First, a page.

Wandering and Watching

Today I’m sharing some sketches I’ve made while out and about town. They are field sketches, so to speak, of my new environment here in the Northeast.

It takes discipline to actually sit down and sketch when I’m out walking. I get all hyped up on creative adrenaline while I’m walking through this Smörgåsbord of textures, patterns, colors, and action, and instead of calming down and focusing on any one thing, I keep walking and making an infinitely long mental list of things to come back and draw later, with the hope that someday I might find myself feeling more disciplined.

But, really, I know I’ll only be more disciplined tomorrow if I practice it today. So I’ve been reigning myself in with one simple rule: Every time I go out, I have to draw SOMETHING, even if it’s just a 10 second sketch. It’s been a good enough guideline for me so far. It keeps me from getting caught up in the expectation that I could possibly draw everything I see, and that is very freeing, since holding on to such expectations sets me up to feel disappointed rather than appreciative of the experience at hand. And, obviously, my rule is good because it keeps me from drawing nothing. It’s fun to brainstorm creative ideas, but it’s also fun (and more productive) to create. My rule has helped me balance between the two.Salem Houses SpringTrolley Depot

Salem Common
St Nicholas Church

 

 

 

Winter leftovers and a Welcome to Spring!

Hiydee hey.

Spring has burst onto the scene here in Massachusetts and it’s a glorious thing. Gone be the winter coats! Gone be the ritual struggles to bundle up before leaving the house! Suddenly it’s so easy to just grab my sketchbook and walk out the door.  And let me tell you, this city of ours has some excellent fodder for my HUNGRY herd of creative, over-wintered brain cows…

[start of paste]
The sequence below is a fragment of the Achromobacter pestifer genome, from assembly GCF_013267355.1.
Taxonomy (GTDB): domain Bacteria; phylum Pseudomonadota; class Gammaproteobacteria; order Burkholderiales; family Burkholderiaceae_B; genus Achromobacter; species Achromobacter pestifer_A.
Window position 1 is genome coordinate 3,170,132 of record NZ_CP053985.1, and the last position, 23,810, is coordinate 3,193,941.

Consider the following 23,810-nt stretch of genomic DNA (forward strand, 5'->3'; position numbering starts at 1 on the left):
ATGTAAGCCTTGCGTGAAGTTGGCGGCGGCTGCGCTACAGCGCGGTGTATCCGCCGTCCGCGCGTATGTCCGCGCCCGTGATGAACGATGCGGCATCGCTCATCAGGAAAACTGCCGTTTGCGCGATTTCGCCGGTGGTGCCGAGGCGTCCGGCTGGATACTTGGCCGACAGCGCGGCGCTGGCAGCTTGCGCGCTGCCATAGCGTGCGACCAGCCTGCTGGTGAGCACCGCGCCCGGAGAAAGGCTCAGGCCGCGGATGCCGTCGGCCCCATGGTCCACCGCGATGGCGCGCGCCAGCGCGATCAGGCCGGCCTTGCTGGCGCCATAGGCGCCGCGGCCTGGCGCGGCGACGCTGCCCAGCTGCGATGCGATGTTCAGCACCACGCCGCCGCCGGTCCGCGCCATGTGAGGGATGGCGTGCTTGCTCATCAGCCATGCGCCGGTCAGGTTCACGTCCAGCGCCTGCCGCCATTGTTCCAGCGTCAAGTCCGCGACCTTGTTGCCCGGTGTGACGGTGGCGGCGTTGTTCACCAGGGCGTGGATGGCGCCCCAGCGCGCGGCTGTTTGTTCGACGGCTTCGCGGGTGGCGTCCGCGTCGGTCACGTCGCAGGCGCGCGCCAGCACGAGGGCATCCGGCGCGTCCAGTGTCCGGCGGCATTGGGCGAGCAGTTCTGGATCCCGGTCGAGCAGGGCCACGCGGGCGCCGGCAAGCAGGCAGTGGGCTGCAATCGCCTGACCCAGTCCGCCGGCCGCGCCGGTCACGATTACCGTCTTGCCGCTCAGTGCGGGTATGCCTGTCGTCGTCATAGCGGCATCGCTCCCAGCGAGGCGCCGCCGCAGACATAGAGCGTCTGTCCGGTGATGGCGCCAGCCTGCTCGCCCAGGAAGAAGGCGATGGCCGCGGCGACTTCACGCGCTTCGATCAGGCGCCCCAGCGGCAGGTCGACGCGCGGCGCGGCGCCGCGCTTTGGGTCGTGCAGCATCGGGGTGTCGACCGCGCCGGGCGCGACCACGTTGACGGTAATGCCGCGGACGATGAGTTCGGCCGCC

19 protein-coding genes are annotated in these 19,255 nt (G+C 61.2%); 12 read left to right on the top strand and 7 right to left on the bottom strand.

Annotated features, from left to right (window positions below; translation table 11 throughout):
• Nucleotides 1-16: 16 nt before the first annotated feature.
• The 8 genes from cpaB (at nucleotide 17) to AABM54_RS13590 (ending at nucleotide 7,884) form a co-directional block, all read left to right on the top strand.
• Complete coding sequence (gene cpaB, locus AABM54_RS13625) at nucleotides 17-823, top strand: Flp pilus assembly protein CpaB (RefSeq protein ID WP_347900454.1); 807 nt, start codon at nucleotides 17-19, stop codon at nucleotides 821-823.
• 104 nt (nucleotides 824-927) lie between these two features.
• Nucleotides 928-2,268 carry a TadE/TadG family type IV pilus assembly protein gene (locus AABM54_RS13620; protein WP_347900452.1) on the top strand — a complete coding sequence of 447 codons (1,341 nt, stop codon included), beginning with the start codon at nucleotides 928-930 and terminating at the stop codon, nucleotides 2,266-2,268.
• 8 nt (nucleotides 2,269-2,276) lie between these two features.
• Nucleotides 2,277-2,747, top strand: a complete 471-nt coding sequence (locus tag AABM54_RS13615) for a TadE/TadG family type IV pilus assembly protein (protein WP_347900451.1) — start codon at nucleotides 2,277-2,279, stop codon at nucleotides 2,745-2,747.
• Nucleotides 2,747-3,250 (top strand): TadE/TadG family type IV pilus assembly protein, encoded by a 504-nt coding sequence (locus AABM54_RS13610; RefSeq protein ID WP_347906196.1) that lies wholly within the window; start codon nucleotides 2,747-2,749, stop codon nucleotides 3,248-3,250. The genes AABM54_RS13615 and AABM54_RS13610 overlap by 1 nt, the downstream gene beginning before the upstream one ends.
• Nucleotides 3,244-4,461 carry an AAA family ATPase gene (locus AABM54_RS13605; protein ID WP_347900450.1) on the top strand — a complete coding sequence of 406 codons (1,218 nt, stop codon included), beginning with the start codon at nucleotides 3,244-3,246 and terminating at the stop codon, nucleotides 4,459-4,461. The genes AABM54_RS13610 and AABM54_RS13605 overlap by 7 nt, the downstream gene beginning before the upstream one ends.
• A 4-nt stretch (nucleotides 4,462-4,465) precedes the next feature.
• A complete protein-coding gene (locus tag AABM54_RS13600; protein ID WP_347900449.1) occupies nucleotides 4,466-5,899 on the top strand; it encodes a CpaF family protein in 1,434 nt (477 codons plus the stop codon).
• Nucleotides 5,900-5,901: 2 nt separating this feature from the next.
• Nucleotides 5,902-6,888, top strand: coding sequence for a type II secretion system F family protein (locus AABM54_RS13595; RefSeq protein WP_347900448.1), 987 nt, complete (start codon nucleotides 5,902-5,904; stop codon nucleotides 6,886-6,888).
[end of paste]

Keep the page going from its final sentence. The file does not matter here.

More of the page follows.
But before I get to sharing the first-fruits of my quest to become Salem’s resident sketcher (I’ll be like that guy you see everywhere who is always taking photos to document events, only I’ll be more of a wind-blown looking lady who always has a sketchbook, a runny nose {allergies! can’t complain though because, woo spring!} and a mustard stain on the boob of her shirt {what can I say, I love a good sauce}), let me first say goodbye to winter by sharing some snippets and doodles that I didn’t get around to posting earlier. They’re not necessarily wintery in content, but still, they were done in the days when inspiration had to come from things other than the splendid experience of being outside.

How few lines does it take to capture "essence of cat"?

How few lines does it take to capture “essence of cat”?

"Hello, Lobster. I think you are delicious."

“Hello, Lobster. I think you are delicious.”

Bouquet from my husband! A good remedy for stubborn dreary moods.